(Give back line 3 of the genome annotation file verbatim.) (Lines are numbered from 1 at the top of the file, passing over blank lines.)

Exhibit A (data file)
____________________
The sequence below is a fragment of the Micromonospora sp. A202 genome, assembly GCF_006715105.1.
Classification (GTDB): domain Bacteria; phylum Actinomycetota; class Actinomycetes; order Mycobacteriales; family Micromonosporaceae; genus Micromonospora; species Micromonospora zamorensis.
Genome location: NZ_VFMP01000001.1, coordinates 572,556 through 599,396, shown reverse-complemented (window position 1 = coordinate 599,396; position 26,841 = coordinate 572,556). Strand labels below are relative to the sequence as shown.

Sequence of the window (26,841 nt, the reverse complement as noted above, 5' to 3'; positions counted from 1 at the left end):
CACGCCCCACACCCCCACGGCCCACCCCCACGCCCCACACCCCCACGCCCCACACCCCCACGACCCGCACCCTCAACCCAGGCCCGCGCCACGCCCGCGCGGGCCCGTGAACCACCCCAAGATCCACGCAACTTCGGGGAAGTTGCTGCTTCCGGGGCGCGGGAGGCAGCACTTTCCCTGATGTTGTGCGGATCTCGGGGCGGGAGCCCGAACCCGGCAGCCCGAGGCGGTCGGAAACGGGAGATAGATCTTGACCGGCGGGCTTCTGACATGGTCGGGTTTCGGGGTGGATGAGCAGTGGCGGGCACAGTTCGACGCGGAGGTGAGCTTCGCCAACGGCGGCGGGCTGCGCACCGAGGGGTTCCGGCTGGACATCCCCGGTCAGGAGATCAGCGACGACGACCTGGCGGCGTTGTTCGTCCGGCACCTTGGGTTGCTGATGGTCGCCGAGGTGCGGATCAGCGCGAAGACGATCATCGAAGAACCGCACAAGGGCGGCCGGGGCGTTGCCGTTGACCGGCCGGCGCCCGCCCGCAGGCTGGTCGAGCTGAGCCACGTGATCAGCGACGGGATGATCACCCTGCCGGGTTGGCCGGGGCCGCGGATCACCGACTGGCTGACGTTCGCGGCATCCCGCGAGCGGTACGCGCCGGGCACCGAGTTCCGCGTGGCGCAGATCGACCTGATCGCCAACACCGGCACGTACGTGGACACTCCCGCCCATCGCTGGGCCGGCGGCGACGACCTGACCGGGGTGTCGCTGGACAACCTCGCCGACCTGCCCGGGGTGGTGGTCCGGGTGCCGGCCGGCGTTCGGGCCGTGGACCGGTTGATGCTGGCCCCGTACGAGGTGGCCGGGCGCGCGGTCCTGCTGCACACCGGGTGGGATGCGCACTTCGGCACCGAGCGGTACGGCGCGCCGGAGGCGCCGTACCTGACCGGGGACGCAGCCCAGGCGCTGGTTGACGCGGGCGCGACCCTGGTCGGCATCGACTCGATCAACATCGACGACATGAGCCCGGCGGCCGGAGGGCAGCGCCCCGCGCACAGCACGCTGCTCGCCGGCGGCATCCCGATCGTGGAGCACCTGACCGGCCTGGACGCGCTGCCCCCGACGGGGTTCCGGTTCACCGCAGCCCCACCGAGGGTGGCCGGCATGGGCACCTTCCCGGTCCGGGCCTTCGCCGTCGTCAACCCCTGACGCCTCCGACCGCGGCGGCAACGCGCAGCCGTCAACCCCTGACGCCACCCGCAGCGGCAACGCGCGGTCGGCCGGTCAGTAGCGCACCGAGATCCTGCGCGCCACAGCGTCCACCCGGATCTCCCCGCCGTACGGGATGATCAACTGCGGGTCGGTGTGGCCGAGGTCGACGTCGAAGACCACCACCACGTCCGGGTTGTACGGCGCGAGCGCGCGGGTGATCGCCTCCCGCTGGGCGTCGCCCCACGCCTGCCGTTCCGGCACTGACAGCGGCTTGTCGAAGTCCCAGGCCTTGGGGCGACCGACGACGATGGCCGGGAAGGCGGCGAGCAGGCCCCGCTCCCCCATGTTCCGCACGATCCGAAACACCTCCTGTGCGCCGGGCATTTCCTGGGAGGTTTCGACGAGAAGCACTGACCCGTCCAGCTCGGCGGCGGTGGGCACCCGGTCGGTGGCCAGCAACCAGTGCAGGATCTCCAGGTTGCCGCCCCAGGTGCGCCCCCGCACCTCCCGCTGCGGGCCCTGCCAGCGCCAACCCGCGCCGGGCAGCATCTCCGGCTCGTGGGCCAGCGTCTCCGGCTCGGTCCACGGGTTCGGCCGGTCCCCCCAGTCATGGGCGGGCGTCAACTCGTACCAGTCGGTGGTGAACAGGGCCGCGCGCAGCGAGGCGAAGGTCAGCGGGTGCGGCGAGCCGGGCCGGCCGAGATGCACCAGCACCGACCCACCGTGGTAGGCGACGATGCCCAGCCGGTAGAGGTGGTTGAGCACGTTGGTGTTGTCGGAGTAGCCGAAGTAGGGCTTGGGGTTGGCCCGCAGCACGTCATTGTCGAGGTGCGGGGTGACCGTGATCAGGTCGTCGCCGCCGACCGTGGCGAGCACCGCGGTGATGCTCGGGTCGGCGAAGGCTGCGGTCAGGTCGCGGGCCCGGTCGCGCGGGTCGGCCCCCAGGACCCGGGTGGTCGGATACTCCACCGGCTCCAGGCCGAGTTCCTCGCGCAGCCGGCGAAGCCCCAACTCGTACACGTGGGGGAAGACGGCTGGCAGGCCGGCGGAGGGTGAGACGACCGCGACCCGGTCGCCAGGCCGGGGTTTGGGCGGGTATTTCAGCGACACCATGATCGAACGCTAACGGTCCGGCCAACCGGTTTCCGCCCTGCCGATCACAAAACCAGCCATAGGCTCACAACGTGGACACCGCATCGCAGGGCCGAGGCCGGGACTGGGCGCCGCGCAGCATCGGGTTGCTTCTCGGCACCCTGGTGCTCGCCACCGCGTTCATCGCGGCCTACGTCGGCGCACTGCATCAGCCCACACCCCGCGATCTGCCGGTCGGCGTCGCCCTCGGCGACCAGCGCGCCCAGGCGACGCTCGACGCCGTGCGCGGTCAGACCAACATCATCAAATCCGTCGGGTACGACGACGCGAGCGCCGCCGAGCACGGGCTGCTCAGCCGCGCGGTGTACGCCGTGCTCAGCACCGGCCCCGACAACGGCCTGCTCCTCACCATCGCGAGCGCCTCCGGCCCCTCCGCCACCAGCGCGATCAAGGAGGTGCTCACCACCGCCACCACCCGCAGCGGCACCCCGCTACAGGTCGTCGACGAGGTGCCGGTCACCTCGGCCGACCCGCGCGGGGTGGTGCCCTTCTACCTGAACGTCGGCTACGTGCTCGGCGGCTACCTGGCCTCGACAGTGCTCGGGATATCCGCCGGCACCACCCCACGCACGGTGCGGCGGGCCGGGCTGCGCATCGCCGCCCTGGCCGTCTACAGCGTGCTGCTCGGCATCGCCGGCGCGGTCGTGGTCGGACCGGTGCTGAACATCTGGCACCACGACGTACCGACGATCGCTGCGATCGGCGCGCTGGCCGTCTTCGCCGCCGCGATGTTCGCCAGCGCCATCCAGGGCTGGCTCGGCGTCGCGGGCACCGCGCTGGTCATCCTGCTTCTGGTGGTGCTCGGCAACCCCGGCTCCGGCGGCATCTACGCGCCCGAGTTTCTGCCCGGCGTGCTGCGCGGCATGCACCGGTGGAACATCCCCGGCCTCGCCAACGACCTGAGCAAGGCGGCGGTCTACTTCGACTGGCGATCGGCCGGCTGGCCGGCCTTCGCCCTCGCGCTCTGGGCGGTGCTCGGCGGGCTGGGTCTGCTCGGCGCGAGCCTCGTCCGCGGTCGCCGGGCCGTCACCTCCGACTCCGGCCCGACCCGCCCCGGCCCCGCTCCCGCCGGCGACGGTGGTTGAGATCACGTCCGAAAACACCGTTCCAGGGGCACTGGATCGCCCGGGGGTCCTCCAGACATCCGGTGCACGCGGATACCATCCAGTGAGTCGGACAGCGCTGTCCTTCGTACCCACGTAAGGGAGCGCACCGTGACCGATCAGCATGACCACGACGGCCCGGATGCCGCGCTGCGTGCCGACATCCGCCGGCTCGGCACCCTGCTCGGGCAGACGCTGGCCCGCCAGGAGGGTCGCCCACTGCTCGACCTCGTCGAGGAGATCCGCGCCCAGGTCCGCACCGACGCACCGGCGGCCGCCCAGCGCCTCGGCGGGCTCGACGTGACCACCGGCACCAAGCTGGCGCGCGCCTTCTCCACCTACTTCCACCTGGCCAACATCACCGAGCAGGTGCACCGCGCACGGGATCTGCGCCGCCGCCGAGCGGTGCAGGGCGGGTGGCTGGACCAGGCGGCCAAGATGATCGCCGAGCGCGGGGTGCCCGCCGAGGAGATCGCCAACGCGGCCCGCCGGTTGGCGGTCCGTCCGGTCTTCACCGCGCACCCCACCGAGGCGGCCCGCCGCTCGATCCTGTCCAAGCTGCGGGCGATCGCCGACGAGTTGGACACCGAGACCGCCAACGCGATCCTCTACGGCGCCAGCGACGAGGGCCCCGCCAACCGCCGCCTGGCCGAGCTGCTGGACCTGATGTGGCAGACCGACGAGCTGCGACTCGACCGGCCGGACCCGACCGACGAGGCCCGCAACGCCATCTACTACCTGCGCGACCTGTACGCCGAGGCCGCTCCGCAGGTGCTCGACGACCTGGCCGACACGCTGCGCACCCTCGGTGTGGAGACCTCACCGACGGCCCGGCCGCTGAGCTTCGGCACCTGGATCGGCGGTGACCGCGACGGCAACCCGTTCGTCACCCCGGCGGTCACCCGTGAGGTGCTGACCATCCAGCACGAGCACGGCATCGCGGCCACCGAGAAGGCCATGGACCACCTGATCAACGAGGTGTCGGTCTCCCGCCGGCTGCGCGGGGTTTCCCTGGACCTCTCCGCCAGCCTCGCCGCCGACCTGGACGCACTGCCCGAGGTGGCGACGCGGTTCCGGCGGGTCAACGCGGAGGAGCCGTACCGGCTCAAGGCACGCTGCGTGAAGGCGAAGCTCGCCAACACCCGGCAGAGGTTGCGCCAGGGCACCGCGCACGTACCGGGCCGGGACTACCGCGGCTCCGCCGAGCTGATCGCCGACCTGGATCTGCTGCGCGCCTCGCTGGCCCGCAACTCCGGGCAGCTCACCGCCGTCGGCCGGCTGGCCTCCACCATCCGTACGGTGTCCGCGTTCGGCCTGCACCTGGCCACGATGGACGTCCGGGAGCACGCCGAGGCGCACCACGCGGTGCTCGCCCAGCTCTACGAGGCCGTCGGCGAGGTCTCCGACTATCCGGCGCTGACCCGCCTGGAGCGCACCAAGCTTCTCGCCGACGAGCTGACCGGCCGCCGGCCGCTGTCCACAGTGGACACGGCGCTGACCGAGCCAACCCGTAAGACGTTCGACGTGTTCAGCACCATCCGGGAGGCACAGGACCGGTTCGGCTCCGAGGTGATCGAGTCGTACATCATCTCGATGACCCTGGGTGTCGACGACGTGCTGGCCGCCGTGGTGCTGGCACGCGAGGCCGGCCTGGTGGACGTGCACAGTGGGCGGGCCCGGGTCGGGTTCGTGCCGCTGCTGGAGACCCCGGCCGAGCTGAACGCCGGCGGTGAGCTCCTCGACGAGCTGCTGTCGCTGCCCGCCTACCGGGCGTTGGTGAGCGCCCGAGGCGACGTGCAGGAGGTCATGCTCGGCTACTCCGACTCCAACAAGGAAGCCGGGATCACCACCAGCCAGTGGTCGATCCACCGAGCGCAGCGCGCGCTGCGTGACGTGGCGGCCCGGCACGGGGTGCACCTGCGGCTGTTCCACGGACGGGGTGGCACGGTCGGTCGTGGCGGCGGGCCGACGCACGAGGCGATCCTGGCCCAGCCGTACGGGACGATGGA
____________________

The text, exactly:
Genome location: NZ_VFMP01000001.1, coordinates 572,556 through 599,396, shown reverse-complemented (window position 1 = coordinate 599,396; position 26,841 = coordinate 572,556). Strand labels below are relative to the sequence as shown.